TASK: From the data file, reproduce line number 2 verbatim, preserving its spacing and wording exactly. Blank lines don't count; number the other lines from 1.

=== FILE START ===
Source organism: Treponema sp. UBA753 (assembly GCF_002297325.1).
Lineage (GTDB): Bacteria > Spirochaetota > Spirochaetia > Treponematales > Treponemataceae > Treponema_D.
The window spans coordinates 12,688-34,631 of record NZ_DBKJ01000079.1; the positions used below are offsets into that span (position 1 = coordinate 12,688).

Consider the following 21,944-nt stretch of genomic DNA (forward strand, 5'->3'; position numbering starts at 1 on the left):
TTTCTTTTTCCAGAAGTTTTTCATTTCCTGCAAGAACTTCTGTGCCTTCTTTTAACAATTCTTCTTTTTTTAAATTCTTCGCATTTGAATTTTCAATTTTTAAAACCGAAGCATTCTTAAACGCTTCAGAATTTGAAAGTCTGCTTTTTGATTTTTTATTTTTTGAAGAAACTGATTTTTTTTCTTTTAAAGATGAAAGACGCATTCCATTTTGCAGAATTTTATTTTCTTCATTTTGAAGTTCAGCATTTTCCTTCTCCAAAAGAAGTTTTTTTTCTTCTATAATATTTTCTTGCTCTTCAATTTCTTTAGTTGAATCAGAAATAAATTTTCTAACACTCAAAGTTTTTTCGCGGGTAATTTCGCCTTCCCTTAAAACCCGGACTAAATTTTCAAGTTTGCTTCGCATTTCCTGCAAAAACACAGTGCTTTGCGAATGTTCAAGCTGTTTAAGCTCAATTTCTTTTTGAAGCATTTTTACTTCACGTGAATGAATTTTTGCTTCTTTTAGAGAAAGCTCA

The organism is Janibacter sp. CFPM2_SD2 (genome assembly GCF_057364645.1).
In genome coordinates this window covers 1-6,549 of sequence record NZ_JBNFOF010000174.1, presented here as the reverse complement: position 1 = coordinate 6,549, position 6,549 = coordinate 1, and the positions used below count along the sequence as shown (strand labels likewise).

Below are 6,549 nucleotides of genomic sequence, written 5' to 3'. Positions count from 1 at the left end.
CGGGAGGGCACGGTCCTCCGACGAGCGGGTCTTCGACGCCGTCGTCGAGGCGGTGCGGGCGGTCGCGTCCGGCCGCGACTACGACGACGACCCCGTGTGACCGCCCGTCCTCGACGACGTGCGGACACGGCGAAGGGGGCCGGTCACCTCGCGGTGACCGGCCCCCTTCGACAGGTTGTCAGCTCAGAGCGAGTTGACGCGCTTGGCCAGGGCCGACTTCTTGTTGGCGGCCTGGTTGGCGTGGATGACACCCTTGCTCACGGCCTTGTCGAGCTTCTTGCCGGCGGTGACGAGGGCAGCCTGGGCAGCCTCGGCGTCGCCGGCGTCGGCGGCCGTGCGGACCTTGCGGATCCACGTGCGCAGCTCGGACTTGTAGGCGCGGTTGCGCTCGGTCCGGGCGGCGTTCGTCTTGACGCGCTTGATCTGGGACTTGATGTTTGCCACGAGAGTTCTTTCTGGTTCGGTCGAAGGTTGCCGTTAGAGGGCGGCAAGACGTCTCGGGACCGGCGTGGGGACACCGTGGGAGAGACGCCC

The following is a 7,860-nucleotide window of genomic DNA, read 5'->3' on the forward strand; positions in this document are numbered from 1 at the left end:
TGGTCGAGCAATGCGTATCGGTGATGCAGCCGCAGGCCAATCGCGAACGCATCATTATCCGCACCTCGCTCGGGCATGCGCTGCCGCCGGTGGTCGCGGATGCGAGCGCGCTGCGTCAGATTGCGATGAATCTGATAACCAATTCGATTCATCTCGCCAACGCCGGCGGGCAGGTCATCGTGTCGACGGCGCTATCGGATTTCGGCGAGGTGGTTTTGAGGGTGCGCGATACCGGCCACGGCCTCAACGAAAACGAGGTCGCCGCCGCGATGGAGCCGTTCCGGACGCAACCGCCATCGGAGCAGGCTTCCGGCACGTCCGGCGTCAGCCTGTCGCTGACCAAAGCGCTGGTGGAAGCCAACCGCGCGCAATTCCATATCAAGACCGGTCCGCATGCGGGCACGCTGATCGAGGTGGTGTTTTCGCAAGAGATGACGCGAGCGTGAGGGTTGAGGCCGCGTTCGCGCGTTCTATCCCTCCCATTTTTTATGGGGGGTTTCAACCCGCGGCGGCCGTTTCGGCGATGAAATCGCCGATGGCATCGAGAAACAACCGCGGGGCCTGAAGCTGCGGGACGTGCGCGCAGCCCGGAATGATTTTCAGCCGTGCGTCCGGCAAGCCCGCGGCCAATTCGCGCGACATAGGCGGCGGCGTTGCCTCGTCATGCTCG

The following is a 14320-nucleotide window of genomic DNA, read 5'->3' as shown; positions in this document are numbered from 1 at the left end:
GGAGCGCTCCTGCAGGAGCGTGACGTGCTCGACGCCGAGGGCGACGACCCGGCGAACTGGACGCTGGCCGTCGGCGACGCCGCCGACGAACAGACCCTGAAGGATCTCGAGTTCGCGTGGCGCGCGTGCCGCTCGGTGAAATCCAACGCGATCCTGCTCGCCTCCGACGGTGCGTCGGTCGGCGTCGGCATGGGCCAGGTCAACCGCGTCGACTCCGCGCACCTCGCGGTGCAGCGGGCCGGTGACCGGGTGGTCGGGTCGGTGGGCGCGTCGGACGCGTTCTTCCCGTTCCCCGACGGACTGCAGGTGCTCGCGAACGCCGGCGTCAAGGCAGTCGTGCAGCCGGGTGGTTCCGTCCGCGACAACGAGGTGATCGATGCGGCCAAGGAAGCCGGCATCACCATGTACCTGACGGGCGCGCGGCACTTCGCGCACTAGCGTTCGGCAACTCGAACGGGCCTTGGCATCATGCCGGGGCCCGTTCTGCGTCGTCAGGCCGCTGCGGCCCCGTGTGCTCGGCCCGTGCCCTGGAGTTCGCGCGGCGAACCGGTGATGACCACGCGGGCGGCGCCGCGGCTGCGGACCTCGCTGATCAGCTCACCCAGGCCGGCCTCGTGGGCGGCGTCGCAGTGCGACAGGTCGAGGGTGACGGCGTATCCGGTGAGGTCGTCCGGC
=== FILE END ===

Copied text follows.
Lineage (GTDB): Bacteria > Spirochaetota > Spirochaetia > Treponematales > Treponemataceae > Treponema_D.